The countdown for the Surf Worldcup 2012 in Podersdorf, Austria already began one day after it finished last year. Organisers began to raise the attention of the more than 15,500 followers on Facebook, Twitter and the official homepage. 60 days to go and riders, the industry and spectators are heating up for one of the highlights of the year.
For 14 years now, the Surf Worldcup has been opening event for the season on the 'sea of the Viennese' , Lake Neusiedl. It is the unique mix of trend sports and it's lifestyle that attracts an average of 85.000 visitors every year. After so many successful years, it became obvious that results in the windsurf competition at the Austrian Surf Worldcup were possible, but couldn't be guaranteed. The event itself always presents a firework of supporting programs, ranging from the best parties of the year, to live acts, BMX and skateboard shows, SUP contests and a huge amount of exhibitors from the board-sports industry and beyond. Despite everyone having a great time, there have been some years where it was impossible to show people why this event was organised in the first place: to stage a freestyle windsurfing competition. So how do you give spectators the chance to see what it's all about and riders the chance to compete if there is no wind?
Tow-in windsurfing opened new perspectives. Suddenly it didn't matter if it is day or night, wind or no wind, the sea or a lake, a national or international event. As tow-in developed more and more, the action got closer to the beach, moves got faster, higher and more radical and the spectators love it. This year for the first time, the EFPT is running the tow-in event in Podersdorf, with the perspective to drag attention to the European Freestyle Pro Tour.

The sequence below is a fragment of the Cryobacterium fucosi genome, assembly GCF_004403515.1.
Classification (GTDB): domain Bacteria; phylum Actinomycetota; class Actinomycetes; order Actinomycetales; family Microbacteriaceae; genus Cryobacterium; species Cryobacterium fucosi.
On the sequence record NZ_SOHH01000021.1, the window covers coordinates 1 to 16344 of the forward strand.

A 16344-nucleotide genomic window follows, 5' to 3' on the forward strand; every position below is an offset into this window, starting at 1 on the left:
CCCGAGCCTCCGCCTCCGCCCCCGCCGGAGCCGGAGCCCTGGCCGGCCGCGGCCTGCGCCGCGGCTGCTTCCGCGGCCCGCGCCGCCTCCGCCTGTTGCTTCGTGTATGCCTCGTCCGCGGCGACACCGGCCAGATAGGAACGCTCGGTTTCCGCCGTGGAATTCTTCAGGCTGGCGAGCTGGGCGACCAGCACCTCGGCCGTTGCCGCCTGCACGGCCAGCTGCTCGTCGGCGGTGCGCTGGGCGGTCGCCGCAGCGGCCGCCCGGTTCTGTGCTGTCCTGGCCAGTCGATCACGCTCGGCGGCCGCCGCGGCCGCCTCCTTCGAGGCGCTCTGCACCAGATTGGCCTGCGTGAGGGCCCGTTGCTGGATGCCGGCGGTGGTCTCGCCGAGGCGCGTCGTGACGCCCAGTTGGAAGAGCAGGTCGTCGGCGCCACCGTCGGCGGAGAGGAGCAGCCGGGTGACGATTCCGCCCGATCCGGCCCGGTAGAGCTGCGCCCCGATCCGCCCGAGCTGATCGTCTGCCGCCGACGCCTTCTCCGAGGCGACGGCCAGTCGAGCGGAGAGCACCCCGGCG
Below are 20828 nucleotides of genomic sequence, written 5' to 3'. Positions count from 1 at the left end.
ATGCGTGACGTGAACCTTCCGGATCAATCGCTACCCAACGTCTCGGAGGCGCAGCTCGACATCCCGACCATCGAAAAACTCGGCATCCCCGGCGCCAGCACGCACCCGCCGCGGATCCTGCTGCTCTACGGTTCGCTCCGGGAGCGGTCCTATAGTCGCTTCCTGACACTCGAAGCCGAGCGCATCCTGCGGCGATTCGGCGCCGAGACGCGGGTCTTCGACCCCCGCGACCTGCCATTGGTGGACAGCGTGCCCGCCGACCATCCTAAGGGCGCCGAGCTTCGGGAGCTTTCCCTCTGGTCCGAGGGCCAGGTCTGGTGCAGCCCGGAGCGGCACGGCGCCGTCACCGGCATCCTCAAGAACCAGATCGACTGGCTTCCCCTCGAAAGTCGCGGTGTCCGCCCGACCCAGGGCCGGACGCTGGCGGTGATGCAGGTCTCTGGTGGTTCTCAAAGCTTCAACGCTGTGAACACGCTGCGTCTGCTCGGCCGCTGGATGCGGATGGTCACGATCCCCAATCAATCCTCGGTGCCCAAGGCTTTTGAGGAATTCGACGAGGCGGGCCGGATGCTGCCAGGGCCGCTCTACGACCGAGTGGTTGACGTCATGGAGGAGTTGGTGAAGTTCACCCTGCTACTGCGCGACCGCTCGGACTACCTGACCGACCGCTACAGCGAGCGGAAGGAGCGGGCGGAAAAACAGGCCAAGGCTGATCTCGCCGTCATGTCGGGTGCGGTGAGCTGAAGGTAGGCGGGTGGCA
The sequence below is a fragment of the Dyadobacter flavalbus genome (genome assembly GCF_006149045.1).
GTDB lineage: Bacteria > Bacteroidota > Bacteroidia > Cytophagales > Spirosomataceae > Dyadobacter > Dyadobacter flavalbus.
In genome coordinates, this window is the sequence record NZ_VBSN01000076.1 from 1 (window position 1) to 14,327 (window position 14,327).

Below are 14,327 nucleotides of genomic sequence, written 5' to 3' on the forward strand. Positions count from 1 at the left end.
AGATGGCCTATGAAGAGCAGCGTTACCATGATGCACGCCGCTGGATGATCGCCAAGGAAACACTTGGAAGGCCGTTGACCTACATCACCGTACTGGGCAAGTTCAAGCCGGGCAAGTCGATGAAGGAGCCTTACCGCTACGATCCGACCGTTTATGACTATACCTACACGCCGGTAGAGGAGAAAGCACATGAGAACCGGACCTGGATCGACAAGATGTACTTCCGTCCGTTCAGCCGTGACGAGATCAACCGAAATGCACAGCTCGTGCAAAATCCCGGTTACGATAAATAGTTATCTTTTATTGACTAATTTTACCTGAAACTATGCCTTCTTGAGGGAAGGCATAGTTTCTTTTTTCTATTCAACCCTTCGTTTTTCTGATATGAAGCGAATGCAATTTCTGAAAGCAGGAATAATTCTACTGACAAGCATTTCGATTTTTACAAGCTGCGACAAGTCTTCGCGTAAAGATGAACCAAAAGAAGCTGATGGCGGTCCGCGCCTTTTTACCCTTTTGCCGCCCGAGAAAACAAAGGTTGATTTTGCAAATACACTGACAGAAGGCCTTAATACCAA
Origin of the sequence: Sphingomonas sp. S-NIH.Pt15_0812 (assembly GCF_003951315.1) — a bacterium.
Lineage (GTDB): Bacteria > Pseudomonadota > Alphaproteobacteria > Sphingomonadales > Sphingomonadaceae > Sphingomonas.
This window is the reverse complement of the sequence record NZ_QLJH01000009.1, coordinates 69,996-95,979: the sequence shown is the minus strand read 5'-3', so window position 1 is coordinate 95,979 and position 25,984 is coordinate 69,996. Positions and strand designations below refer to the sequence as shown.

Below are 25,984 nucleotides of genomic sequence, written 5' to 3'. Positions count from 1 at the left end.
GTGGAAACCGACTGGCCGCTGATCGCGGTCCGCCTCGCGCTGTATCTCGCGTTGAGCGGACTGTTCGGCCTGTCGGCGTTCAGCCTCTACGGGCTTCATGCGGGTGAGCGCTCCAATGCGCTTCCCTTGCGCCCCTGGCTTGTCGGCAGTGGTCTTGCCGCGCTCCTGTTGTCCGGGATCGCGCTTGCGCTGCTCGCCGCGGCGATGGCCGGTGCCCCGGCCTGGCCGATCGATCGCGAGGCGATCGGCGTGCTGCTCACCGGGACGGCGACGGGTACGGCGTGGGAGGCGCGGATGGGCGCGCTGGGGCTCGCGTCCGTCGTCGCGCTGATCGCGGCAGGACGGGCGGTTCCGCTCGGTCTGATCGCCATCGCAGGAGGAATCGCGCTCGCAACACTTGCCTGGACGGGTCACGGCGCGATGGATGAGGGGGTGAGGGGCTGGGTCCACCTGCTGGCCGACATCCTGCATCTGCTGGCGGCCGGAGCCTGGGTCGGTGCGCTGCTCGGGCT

The night tow-in last year was a huge success and attracted attention from several sides: the big audience on the beach, the media and last but not least the industry itself. So no matter if you are a fan of tow-in windsurfing or not, everything that makes people aware of a sport that doesn't get as much media attention as other extreme sports (e.g. snowboarding), should be considered good for it. These are the reasons why the EFPT's approach is: what is good for the sport, is good for everyone involved in it and therefor should be promoted.
Even though results of this event will not be included in the overall ranking and the tow-in will never replace 'real' windsurfing, we still hope to present a great show in this growing area of freestyle and increase public awareness of this sport that we all enjoy so much.